The scope of the SD dictionary is the connection not really the statement as its name implies.

The scope is also limited to the function. Different functions have separate dictionaries so you don't have to worry about dictionary names clashing between functions.

But you do need to worry about dictionaries of the same function clashing. Calling the same function on the same connection will use the same static dictionary.

The value of SD["currval"] remains in existence from the first assignment through the closing of the connection.

Now we need to know HOW to fix this and WHEN to fix this.

Lets start with seeing how to change the function for initialization.

Slide thirteen

Handling the Scope Issues

HOW: One part of the problem is that we need to initialize the SD value.

So first let's change the function to allow initialization of the current value.

We choose to init it by passing in an initialization flag. If the flag is 1 the function initializes the value. Otherwise it behaves as it did before.


The next problem is WHEN to initialize the current value. In general you would like it initialized before each SQL statement.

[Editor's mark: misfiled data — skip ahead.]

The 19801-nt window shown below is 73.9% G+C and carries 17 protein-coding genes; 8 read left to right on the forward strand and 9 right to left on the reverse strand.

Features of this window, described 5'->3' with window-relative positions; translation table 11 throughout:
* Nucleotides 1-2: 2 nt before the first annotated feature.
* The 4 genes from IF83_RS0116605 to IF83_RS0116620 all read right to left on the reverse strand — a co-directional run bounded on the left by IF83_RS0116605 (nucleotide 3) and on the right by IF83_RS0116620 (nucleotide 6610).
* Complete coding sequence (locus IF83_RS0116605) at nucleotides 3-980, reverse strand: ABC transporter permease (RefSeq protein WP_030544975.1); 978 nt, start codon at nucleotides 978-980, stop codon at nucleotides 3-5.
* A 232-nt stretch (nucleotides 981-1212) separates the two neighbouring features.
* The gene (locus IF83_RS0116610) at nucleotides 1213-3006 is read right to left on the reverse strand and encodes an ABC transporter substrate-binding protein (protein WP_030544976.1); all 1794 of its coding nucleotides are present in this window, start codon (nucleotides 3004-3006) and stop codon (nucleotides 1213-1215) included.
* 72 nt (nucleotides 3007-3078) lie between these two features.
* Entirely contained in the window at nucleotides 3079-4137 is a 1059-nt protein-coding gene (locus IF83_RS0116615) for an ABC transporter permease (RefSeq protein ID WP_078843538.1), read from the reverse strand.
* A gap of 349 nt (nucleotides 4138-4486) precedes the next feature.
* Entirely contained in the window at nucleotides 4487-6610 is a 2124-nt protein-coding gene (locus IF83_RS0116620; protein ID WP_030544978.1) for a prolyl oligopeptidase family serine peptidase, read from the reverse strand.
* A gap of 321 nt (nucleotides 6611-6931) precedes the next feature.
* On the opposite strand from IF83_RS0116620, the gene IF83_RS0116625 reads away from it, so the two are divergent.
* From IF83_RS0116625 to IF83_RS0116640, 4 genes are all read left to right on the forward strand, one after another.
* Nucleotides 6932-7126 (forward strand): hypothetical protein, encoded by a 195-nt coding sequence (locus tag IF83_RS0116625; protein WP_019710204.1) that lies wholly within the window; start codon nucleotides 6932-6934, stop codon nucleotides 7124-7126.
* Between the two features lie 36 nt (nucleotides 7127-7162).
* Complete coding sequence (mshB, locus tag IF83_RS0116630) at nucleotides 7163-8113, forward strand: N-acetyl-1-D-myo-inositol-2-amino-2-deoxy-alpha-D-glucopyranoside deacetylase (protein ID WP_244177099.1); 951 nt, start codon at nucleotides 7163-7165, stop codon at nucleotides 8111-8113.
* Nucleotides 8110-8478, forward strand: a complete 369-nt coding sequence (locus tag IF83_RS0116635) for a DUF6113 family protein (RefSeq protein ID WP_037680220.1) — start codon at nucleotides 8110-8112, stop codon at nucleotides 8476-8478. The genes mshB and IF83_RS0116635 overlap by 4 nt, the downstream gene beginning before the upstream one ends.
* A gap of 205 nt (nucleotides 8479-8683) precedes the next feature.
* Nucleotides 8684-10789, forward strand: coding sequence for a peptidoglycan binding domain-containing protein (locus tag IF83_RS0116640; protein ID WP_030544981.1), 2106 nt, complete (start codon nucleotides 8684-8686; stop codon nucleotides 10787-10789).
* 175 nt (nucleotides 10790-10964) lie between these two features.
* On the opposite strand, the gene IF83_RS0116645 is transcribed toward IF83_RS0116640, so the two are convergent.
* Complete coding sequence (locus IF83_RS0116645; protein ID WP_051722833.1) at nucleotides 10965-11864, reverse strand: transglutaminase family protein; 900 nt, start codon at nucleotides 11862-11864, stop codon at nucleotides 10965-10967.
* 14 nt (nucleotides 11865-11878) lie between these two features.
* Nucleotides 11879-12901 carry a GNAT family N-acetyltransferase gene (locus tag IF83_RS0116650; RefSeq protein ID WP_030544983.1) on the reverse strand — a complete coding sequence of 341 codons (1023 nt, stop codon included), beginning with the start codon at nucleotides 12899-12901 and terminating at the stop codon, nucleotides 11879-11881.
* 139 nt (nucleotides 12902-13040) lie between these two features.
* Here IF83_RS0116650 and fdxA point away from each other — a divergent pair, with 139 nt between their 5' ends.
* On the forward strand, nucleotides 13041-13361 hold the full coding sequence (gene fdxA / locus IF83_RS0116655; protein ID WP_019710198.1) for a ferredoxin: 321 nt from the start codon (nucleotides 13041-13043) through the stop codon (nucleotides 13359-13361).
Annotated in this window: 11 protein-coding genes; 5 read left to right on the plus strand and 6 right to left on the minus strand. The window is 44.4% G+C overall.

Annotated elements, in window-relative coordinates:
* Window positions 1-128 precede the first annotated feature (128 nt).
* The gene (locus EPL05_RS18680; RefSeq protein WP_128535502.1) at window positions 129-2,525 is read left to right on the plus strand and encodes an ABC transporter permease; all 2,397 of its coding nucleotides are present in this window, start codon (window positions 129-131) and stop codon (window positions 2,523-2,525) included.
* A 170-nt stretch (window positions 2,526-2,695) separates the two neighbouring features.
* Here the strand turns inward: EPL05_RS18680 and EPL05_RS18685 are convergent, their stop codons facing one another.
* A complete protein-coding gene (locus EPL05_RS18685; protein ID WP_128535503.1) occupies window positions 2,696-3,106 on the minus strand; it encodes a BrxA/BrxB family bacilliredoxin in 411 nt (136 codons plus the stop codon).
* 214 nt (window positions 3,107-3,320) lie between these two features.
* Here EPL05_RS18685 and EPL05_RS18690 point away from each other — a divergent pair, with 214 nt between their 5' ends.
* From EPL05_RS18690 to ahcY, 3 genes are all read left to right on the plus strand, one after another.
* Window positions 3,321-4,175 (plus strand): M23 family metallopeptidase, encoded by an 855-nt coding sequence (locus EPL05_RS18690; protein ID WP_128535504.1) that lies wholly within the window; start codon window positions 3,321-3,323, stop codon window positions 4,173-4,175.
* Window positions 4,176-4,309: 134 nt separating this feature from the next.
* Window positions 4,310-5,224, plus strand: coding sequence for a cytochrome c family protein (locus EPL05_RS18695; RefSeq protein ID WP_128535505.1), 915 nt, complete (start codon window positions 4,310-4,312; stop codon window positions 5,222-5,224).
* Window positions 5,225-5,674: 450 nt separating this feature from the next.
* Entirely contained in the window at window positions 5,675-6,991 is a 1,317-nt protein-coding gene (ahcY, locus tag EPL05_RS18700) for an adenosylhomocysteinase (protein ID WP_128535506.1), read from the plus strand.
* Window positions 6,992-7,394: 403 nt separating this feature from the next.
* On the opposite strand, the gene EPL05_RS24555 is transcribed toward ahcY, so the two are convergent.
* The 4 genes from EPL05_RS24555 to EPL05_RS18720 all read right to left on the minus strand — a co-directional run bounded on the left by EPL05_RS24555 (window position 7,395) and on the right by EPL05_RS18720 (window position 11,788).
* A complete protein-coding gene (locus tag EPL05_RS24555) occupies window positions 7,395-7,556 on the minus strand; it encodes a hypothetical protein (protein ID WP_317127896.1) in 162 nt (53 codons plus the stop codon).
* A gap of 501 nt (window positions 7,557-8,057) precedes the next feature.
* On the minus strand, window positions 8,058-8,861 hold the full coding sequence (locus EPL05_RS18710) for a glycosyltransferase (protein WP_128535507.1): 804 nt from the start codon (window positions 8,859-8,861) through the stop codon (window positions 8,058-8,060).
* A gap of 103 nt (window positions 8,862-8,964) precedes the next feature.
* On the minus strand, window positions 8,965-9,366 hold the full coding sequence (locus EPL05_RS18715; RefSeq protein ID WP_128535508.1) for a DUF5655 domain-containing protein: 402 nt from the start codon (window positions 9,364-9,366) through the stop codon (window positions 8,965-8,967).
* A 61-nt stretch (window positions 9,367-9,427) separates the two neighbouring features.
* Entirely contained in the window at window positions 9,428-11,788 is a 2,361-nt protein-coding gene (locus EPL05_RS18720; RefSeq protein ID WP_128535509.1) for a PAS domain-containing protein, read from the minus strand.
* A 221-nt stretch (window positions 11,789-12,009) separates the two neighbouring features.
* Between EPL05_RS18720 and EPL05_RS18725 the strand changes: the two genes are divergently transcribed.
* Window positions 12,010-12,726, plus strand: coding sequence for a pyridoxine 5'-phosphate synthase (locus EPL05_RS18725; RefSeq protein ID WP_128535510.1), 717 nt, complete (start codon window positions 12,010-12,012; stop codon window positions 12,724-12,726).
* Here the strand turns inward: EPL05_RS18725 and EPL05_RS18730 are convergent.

But it cannot be done anywhere within the statement or it would be executed for every row selected.

Slide fourteen

Brute Force

The approach taken to solve the initialization timing is a brute force approach:
call the function with the init flag in the statement before using the function.

Note, wrapping these two statements in yet another function won't work, why? This solution does not work for multiple invocations of the function within one statement. Why?

Connection Pool Implications:

You must send statements together on the same connection.

Also Remember that:

you don't know which is the first row, or the last row

There may be a change we can make to plpython to create a properly scoped dictionary for this task. If the scope of the dictionary were the duration of the function instance, there would be no need for this hokey initialization. No promises, but I'll bother people for the details and see what can be done.

Slide fifteen

Extended Application

The idea that you can easily save data between function calls opens the door to many interrow applications.

All this is possible with C functions. But also with plpython.

I will show one more here.

For example you may want to have a function return the previous row's value

This would be done by:

Slide sixteen

Bus Times

Scenario and Data:
Buses flow from the Yard to the stops on the route.

We know WHERE the buses are stopping and WHEN

We want to know the ACTUAL time differences between buses at each stop.

This means two things. First that we need to know:

For each bus stopping at a stop, when the previous bus (if any) was there. Group the results by Stop
Slide seventeen


We are working backwards. First we will assume we already have a function which returns the time for the previous bus at a stop.